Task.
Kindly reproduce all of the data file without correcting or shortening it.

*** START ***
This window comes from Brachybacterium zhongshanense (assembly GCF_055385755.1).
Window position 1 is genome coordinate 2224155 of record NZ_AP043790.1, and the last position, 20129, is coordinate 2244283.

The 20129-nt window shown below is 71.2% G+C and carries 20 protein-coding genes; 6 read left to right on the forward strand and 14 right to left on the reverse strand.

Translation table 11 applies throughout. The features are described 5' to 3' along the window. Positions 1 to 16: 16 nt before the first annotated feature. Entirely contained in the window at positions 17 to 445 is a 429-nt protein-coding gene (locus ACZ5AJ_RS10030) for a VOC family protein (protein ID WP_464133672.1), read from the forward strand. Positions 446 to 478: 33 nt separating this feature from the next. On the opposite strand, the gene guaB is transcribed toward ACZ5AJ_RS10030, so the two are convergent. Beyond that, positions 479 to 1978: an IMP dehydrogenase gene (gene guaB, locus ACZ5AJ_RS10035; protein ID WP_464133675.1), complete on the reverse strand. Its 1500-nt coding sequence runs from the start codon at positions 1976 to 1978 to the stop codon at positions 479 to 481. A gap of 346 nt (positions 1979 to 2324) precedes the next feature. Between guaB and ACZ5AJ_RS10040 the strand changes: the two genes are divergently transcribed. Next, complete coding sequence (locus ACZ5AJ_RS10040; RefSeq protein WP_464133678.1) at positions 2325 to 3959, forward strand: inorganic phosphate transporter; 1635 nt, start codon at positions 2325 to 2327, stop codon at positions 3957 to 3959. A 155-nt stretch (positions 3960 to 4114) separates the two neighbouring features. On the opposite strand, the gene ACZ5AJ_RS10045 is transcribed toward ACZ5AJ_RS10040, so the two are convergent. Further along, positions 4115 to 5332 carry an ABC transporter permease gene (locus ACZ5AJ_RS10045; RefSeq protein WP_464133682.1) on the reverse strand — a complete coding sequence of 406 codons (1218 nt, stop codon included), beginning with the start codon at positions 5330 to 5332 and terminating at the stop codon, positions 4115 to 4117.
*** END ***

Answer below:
This window comes from Brachybacterium zhongshanense (assembly GCF_055385755.1).
Window position 1 is genome coordinate 2224155 of record NZ_AP043790.1, and the last position, 20129, is coordinate 2244283.

The 20129-nt window shown below is 71.2% G+C and carries 20 protein-coding genes; 6 read left to right on the forward strand and 14 right to left on the reverse strand.

Translation table 11 applies throughout. The features are described 5' to 3' along the window. Positions 1 to 16: 16 nt before the first annotated feature. Entirely contained in the window at positions 17 to 445 is a 429-nt protein-coding gene (locus ACZ5AJ_RS10030) for a VOC family protein (protein ID WP_464133672.1), read from the forward strand. Positions 446 to 478: 33 nt separating this feature from the next. On the opposite strand, the gene guaB is transcribed toward ACZ5AJ_RS10030, so the two are convergent. Beyond that, positions 479 to 1978: an IMP dehydrogenase gene (gene guaB, locus ACZ5AJ_RS10035; protein ID WP_464133675.1), complete on the reverse strand. Its 1500-nt coding sequence runs from the start codon at positions 1976 to 1978 to the stop codon at positions 479 to 481. A gap of 346 nt (positions 1979 to 2324) precedes the next feature. Between guaB and ACZ5AJ_RS10040 the strand changes: the two genes are divergently transcribed. Next, complete coding sequence (locus ACZ5AJ_RS10040; RefSeq protein WP_464133678.1) at positions 2325 to 3959, forward strand: inorganic phosphate transporter; 1635 nt, start codon at positions 2325 to 2327, stop codon at positions 3957 to 3959. A 155-nt stretch (positions 3960 to 4114) separates the two neighbouring features. On the opposite strand, the gene ACZ5AJ_RS10045 is transcribed toward ACZ5AJ_RS10040, so the two are convergent. Further along, positions 4115 to 5332 carry an ABC transporter permease gene (locus ACZ5AJ_RS10045; RefSeq protein WP_464133682.1) on the reverse strand — a complete coding sequence of 406 codons (1218 nt, stop codon included), beginning with the start codon at positions 5330 to 5332 and terminating at the stop codon, positions 4115 to 4117.